The first-ever worldwide ranking of global brands, the Brand Footprint Report, launched by Kantar Worldpanel, indicates that even leading brands have room for improvement in certain markets. The brand ranking reveals that thirteen global brands are being chosen by consumers more than one billion times a year- and this gives them a place in the “Billionaire Club”.
Kantar’s list of lead brands, dubbed “Billionaire Brands”, ranks the most chosen FMCG brands based on a unique calculation of penetration and frequency that is fast being held out as a vital tool in helping manufacturers better understand their global footprint in terms of actual basket reach. It also pinpoints the regions that represent the biggest growth opportunities.
Josep Montserrat, Global CEO of Kantar Worldpanel, said that prospects remain bright in certain markets and segments, particularly in the health and beauty sectors. “Our research reveals that penetration is key but it’s not everything as high frequency needs to be in the mix,” explained Montserrat. “Similarly ‘success’ is not synonymous with ‘global’, as brands can achieve powerful traction without a worldwide presence as consumers look to buy local products, particularly when it comes to food.”
The Kantar Worldpanel Brand Footprint Report reveals the strength of brands in 32 countries from four continents (Asia, Latin America, Europe and North America) and in over 832 million households, across the food, beverage, health and beauty and homecare sectors. It uses an insightful new metric called Consumer Reach Points which for the first time measures how many households around the world are buying a brand – or its penetration and how often – or the number of times shoppers acquire the brand.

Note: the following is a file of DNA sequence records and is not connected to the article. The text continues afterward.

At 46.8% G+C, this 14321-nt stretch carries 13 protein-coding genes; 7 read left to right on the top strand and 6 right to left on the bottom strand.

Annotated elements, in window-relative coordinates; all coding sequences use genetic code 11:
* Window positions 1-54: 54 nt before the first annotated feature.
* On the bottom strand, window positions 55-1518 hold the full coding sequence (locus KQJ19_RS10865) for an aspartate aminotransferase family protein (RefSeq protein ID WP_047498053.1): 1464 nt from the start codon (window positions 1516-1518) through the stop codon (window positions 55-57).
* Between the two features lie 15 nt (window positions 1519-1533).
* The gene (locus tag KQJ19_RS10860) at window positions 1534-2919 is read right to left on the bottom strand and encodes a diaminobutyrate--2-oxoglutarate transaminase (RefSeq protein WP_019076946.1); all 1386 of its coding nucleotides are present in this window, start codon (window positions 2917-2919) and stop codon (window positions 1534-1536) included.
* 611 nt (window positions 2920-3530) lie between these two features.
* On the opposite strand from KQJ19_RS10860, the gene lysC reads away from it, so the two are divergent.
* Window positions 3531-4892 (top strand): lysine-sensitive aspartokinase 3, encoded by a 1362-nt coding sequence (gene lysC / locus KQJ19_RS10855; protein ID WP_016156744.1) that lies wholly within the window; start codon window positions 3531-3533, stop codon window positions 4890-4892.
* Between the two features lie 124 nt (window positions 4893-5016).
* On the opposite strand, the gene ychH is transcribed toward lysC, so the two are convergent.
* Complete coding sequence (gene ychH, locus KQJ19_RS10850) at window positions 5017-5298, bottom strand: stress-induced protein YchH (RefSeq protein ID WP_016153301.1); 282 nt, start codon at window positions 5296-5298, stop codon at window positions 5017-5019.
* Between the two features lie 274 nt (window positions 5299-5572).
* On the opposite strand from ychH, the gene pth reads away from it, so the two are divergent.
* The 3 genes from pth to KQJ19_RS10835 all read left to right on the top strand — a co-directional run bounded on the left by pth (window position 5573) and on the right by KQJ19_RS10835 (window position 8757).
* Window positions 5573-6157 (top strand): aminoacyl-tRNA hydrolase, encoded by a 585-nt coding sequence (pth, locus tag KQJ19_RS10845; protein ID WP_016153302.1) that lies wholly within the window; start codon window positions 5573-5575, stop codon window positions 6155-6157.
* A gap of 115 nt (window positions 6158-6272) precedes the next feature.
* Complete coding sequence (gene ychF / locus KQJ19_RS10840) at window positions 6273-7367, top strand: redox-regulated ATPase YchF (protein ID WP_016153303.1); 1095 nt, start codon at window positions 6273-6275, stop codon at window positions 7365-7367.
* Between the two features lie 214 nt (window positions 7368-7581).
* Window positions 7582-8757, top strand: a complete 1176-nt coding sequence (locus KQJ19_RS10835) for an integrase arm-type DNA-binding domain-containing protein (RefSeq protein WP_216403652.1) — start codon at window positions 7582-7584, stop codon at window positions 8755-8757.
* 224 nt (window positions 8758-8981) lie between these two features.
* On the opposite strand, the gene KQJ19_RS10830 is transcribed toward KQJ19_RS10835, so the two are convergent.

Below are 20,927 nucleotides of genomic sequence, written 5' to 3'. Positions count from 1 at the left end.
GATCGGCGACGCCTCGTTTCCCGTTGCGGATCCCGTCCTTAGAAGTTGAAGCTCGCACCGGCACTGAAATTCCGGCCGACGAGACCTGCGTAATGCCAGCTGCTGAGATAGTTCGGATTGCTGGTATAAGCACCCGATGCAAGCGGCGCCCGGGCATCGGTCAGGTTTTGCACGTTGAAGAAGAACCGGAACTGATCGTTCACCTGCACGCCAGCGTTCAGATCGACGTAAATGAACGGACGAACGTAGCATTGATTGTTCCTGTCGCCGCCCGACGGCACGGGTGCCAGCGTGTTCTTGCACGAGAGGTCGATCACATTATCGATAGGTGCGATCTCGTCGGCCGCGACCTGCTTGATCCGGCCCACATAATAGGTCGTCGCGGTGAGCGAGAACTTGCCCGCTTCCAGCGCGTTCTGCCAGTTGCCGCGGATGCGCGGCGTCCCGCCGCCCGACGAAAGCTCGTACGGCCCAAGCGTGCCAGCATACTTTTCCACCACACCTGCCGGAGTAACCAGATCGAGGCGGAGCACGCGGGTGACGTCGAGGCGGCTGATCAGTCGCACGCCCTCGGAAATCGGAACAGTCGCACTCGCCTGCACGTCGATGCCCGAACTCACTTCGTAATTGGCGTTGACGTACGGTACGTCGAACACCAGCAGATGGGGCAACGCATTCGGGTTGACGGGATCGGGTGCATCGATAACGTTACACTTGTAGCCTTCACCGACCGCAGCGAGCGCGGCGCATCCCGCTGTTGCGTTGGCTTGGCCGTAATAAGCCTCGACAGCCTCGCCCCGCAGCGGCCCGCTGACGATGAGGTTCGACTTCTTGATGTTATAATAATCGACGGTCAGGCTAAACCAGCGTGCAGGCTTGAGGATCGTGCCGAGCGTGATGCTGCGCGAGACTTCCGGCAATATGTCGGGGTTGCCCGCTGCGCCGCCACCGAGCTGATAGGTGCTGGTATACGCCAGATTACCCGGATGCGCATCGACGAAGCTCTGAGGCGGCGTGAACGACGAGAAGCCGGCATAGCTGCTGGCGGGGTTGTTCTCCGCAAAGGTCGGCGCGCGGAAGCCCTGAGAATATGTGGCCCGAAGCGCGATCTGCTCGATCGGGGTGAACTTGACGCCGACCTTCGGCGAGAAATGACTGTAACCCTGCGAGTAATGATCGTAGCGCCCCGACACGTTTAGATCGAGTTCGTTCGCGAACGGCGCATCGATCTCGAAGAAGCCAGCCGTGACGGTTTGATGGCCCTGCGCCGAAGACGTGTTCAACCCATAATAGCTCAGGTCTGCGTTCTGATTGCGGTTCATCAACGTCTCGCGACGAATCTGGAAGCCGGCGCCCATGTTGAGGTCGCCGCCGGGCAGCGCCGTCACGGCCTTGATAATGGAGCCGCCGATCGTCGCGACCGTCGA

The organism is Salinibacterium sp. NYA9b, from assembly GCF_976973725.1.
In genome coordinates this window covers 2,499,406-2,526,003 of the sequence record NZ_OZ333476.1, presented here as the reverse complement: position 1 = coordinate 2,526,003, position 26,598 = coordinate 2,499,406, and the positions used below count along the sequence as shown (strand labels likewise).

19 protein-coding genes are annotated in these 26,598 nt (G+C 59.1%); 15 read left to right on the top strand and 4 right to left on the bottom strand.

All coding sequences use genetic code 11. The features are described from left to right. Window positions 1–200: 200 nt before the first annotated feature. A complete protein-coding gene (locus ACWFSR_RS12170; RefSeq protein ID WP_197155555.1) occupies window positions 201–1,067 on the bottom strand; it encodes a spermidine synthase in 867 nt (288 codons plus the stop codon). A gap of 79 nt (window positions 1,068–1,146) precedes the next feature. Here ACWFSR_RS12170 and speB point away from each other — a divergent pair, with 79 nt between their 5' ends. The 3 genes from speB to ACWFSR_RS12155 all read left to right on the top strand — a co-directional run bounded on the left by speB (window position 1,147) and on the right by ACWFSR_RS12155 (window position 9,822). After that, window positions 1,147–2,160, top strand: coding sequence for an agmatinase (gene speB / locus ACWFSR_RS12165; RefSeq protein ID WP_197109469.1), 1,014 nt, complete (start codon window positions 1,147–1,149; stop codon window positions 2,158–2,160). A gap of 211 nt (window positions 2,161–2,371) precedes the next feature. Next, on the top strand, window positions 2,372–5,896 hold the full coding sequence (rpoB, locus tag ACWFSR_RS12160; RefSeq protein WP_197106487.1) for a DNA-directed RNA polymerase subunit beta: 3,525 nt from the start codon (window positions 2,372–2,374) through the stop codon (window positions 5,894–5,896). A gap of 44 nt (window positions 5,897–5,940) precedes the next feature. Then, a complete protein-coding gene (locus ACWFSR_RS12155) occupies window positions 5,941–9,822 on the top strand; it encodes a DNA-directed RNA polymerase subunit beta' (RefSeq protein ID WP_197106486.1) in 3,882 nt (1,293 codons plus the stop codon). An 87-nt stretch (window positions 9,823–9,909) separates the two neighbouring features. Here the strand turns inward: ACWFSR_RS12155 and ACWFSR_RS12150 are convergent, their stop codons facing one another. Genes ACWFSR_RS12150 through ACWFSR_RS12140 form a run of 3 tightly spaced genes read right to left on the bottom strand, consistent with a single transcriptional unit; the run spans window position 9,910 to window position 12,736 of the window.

Montserrat said that several factors influence the position of a brand in the Kantar Worldpanel ranking, noting that a brand will rise up the listing if it has a strong presence in countries with a high population, such as China, India and Brazil, or if it is found in a category where frequency of purchase is high, like beverages. He also confirmed that an umbrella brand, such as Dove, which is successful across a number of categories, will also boost Consumer Reach Points, as will the amount of competition it faces from private label or local brands in key regions and countries.
“These Billionaire Brands own a wide and loyal consumer base. However, all of them still have plenty of room to recruit more shoppers in new geographies, new channels, new targets, new segments, or on new occasions,” he observed, adding that “innovation also remains a crucial element of the marketing mix for growing the brand footprint, as manufacturers adapt to changing consumer needs and habits in different territories – particularly in emerging markets where the growing middle class wants to buy brands and have the disposable income to do it.”
However, Montserrat, urged that as people’s habits, tastes and needs evolve, brands are driven to innovate and find new ways to engage with and be chosen by consumers and shoppers.
“This is an exciting time for the relationship between brands and consumers, as growth demands not only an expanding consumer base but also strong loyalty. This scenario, among others, indicates great untapped opportunities and all brands still have plenty of room to recruit more shoppers in new geographies, new segments or on new occasions,” he concluded.
Kantar Worldpanel’s Brand Footprint Report is based on analysis of measures of how many households purchased a brand at least once in 2012 (penetration), and on the average number of times households bought the brand (frequency). The calculation uses a new metric, Consumer Reach Points, which measures a brand’s strength based on how many shoppers are buying brands and how often.